Scott Skiles’ resignation came down to relationships

Orlando Magic general manager Rob Hennigan and CEO Alex Martins introduce new head coach Scott Skiles. Photo by Philip Rossman-Reich/Orlando Magic Daily
Orlando Magic general manager Rob Hennigan and CEO Alex Martins introduce new head coach Scott Skiles. Photo by Philip Rossman-Reich/Orlando Magic Daily /

Scott Skiles‘ resignation appears to have centered on disagreements with management he could not continue. The next coach has to be on board with management

Stan Van Gundy is the best coach in Orlando Magic history.

There is virtually no reason to fire someone like that. No reason to give up that much of an asset. Like a star player, a star coach can change a franchise. Look at how Gregg Popovich built a dynasty on the will of his personality and coaching acumen. Or how Jerry Sloan kept the Utah Jazz relevant.

The best teams have a unified message. A direct line between owner, general manager and coach. They all work in tandem — with their fair amount of argument and debate for the same goal. When that breaks, relationships break down.

Stan Van Gundy sealed his fate as the future coach of the Orlando Magic when he outed Dwight Howard for trying to get him fired and airing out the dirty laundry behind closed doors. The line of communication and the unity had been shattered.

The Magic’s best coach — something that could have saved the franchise post-Dwight Howard — was and had to be gone. Without trust and belief in the direction of the franchise, there was no way forward.

Five years later, the Magic seem to be facing the same issues.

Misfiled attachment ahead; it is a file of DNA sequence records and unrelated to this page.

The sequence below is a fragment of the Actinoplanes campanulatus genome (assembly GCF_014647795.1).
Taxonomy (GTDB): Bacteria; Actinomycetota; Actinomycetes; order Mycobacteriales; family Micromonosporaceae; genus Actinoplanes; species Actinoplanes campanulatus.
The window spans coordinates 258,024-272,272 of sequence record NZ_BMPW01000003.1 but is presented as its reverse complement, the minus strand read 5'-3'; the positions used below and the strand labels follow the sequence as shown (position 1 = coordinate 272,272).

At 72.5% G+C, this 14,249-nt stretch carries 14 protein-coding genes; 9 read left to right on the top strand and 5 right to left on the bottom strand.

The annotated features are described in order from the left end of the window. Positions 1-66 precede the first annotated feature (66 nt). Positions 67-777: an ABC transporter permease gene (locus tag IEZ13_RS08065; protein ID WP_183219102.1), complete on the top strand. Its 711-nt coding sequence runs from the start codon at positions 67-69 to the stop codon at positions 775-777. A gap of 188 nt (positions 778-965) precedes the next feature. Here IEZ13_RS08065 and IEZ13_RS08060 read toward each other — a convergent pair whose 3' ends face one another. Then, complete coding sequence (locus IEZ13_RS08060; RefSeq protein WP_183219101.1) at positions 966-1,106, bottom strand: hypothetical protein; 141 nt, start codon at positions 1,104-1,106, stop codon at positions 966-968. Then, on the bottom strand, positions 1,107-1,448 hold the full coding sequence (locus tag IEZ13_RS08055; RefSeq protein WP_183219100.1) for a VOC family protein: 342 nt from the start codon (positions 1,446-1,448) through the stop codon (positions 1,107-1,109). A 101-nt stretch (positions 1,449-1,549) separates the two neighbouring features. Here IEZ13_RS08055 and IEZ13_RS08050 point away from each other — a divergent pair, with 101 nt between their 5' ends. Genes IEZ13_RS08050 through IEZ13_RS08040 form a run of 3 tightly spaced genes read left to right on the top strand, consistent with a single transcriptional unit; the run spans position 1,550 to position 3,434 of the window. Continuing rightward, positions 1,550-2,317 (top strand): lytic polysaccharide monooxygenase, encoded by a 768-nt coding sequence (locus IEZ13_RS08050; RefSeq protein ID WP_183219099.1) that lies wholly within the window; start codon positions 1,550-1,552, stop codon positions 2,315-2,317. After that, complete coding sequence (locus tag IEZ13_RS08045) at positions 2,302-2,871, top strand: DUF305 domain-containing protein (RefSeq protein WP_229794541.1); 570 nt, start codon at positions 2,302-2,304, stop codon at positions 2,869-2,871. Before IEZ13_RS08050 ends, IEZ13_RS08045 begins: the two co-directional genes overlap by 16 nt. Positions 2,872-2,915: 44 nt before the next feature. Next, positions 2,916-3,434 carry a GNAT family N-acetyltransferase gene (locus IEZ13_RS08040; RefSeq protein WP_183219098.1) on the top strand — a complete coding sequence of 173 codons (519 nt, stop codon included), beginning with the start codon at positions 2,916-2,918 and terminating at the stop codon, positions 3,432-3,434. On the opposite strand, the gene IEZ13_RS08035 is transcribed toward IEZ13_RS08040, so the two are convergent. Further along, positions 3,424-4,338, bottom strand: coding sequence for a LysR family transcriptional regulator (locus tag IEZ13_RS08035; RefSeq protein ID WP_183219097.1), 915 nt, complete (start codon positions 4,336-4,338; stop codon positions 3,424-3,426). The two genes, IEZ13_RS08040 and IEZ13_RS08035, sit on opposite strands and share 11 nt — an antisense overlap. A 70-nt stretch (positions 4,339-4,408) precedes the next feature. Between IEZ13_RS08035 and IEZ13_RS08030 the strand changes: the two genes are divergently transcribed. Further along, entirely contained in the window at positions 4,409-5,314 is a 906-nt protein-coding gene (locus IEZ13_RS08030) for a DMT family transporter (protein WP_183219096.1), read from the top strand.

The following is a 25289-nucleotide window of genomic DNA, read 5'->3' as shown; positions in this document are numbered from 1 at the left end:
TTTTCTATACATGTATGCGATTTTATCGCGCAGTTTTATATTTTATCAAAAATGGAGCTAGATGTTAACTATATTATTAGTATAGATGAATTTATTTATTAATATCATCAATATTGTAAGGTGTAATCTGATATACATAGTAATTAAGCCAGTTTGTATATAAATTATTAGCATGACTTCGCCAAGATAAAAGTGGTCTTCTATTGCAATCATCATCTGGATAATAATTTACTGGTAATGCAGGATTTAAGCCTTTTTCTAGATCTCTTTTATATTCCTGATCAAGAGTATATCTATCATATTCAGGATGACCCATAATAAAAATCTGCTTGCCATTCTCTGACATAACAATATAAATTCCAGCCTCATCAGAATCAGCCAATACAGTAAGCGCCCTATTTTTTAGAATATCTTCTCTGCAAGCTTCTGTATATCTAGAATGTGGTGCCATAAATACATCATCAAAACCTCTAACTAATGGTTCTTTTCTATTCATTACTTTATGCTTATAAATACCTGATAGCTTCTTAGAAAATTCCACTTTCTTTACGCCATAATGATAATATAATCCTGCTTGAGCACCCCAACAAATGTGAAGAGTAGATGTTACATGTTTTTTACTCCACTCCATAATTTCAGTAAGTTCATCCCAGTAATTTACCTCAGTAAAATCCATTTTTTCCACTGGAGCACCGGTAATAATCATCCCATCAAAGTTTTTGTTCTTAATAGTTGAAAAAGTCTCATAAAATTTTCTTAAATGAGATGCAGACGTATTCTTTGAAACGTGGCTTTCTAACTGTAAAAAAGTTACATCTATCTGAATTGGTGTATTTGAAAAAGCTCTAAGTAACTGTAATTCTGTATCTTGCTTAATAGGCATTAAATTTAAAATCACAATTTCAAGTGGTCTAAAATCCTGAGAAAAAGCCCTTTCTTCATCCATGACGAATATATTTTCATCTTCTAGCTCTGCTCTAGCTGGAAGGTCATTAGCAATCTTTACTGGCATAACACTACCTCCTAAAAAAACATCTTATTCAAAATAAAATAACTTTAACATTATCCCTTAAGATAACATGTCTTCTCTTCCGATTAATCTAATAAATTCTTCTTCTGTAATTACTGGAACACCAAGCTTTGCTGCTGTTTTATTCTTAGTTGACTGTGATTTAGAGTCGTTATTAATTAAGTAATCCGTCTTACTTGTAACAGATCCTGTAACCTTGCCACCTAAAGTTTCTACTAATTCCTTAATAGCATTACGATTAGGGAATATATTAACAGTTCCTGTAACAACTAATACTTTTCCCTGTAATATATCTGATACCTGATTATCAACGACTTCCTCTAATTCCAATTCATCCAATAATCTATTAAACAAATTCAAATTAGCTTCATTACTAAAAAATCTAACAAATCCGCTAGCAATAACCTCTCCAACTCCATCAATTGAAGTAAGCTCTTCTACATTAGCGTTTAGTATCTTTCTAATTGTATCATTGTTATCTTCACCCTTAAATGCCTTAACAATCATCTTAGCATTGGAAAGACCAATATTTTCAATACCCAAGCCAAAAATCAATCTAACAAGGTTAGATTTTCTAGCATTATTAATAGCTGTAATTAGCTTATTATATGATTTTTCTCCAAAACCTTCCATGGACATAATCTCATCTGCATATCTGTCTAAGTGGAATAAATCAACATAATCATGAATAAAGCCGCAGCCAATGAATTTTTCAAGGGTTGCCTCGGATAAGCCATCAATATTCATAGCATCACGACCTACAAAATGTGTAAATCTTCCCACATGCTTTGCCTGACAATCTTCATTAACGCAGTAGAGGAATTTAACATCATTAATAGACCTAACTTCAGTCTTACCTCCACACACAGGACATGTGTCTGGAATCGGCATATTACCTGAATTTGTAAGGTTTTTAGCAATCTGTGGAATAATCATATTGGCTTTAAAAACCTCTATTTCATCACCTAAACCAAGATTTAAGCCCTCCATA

Scott Skiles suddenly resigned saying he was no longer the right coach for this team. Through no one’s decision but his own, he felt like he could not continue as the team’s coach.

It did not take long for the rumors to emerge that there was some discord between Skiles and general manager Rob Hennigan over personnel decisions and the direction of the franchise.

According to Josh Robbins of the Orlando Sentinel and several other outlets, one of the main disconnects centered on point guard Elfrid Payton. Payton had an up-and-down season and certainly seemed to struggle with the structure of Skiles’ offense. There was frustration and some resistance.

Skiles was not convinced Payton would be the Magic’s future at point guard while Hennigan still seemed sold on Payton’s future. It being his second year and this being the first time he had run a NBA offense with this much structure, giving up on him seems a bit premature, but fully committing to him would too. An argument — or dialogue as Hennigan put it in Thursday’s press conference — was certainly warranted.

These are all natural things that happen in a front office. The way the Magic portrayed it there was no strong disconnect over personnel. The team had healthy discussions, but there was nothing to clue them in that something was bubbling under the surface. There were never any demands from Skiles that it was “him or me.”

“I honestly don’t think there was a disconnect,” Rob Hennigan said. “I would be curious to hear Scott’s take on that. I think throughout the course of the season, our dialogue was healthy, it was transparent, and I thought it was consistent. I think that was a mischaracterization.”

This was only the beginning.